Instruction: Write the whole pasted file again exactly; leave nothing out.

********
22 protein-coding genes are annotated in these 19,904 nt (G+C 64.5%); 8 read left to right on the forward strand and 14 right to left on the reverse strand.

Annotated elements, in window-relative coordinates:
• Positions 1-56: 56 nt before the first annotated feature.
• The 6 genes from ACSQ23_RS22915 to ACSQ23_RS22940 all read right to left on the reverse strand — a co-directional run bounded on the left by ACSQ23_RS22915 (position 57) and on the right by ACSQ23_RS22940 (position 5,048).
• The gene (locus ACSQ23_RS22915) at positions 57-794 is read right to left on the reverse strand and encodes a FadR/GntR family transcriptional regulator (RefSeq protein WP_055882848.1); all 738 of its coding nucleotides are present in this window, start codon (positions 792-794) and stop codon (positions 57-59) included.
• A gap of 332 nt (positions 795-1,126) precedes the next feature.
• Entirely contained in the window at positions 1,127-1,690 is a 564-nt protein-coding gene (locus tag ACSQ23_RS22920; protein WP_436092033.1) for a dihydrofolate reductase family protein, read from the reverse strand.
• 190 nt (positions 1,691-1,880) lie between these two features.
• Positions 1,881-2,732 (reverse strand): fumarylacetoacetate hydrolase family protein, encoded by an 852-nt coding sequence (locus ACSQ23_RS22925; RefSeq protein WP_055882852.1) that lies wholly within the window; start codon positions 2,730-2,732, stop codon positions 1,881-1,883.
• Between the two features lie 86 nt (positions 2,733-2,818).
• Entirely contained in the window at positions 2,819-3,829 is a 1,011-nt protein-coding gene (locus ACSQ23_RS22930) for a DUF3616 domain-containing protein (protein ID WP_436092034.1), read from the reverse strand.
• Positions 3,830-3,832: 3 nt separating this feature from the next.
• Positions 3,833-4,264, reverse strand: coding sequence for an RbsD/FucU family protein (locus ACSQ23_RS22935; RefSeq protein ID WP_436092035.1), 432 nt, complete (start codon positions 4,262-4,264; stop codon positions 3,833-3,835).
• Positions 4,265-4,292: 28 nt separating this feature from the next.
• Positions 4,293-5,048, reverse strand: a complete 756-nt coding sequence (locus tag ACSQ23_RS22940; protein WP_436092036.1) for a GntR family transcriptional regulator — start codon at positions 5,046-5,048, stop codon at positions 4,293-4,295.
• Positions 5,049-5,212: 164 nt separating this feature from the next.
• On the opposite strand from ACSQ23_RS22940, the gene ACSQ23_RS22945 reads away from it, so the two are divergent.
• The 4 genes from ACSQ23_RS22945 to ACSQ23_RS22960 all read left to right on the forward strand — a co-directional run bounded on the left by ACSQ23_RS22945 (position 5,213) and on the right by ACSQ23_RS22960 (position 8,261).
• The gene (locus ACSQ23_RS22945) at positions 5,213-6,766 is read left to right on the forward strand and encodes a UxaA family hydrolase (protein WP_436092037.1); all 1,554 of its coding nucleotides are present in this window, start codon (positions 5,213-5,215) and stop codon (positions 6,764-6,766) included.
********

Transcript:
22 protein-coding genes are annotated in these 19,904 nt (G+C 64.5%); 8 read left to right on the forward strand and 14 right to left on the reverse strand.

Annotated elements, in window-relative coordinates:
• Positions 1-56: 56 nt before the first annotated feature.
• The 6 genes from ACSQ23_RS22915 to ACSQ23_RS22940 all read right to left on the reverse strand — a co-directional run bounded on the left by ACSQ23_RS22915 (position 57) and on the right by ACSQ23_RS22940 (position 5,048).
• The gene (locus ACSQ23_RS22915) at positions 57-794 is read right to left on the reverse strand and encodes a FadR/GntR family transcriptional regulator (RefSeq protein WP_055882848.1); all 738 of its coding nucleotides are present in this window, start codon (positions 792-794) and stop codon (positions 57-59) included.
• A gap of 332 nt (positions 795-1,126) precedes the next feature.
• Entirely contained in the window at positions 1,127-1,690 is a 564-nt protein-coding gene (locus tag ACSQ23_RS22920; protein WP_436092033.1) for a dihydrofolate reductase family protein, read from the reverse strand.
• 190 nt (positions 1,691-1,880) lie between these two features.
• Positions 1,881-2,732 (reverse strand): fumarylacetoacetate hydrolase family protein, encoded by an 852-nt coding sequence (locus ACSQ23_RS22925; RefSeq protein WP_055882852.1) that lies wholly within the window; start codon positions 2,730-2,732, stop codon positions 1,881-1,883.
• Between the two features lie 86 nt (positions 2,733-2,818).
• Entirely contained in the window at positions 2,819-3,829 is a 1,011-nt protein-coding gene (locus ACSQ23_RS22930) for a DUF3616 domain-containing protein (protein ID WP_436092034.1), read from the reverse strand.
• Positions 3,830-3,832: 3 nt separating this feature from the next.
• Positions 3,833-4,264, reverse strand: coding sequence for an RbsD/FucU family protein (locus ACSQ23_RS22935; RefSeq protein ID WP_436092035.1), 432 nt, complete (start codon positions 4,262-4,264; stop codon positions 3,833-3,835).
• Positions 4,265-4,292: 28 nt separating this feature from the next.
• Positions 4,293-5,048, reverse strand: a complete 756-nt coding sequence (locus tag ACSQ23_RS22940; protein WP_436092036.1) for a GntR family transcriptional regulator — start codon at positions 5,046-5,048, stop codon at positions 4,293-4,295.
• Positions 5,049-5,212: 164 nt separating this feature from the next.
• On the opposite strand from ACSQ23_RS22940, the gene ACSQ23_RS22945 reads away from it, so the two are divergent.
• The 4 genes from ACSQ23_RS22945 to ACSQ23_RS22960 all read left to right on the forward strand — a co-directional run bounded on the left by ACSQ23_RS22945 (position 5,213) and on the right by ACSQ23_RS22960 (position 8,261).
• The gene (locus ACSQ23_RS22945) at positions 5,213-6,766 is read left to right on the forward strand and encodes a UxaA family hydrolase (protein WP_436092037.1); all 1,554 of its coding nucleotides are present in this window, start codon (positions 5,213-5,215) and stop codon (positions 6,764-6,766) included.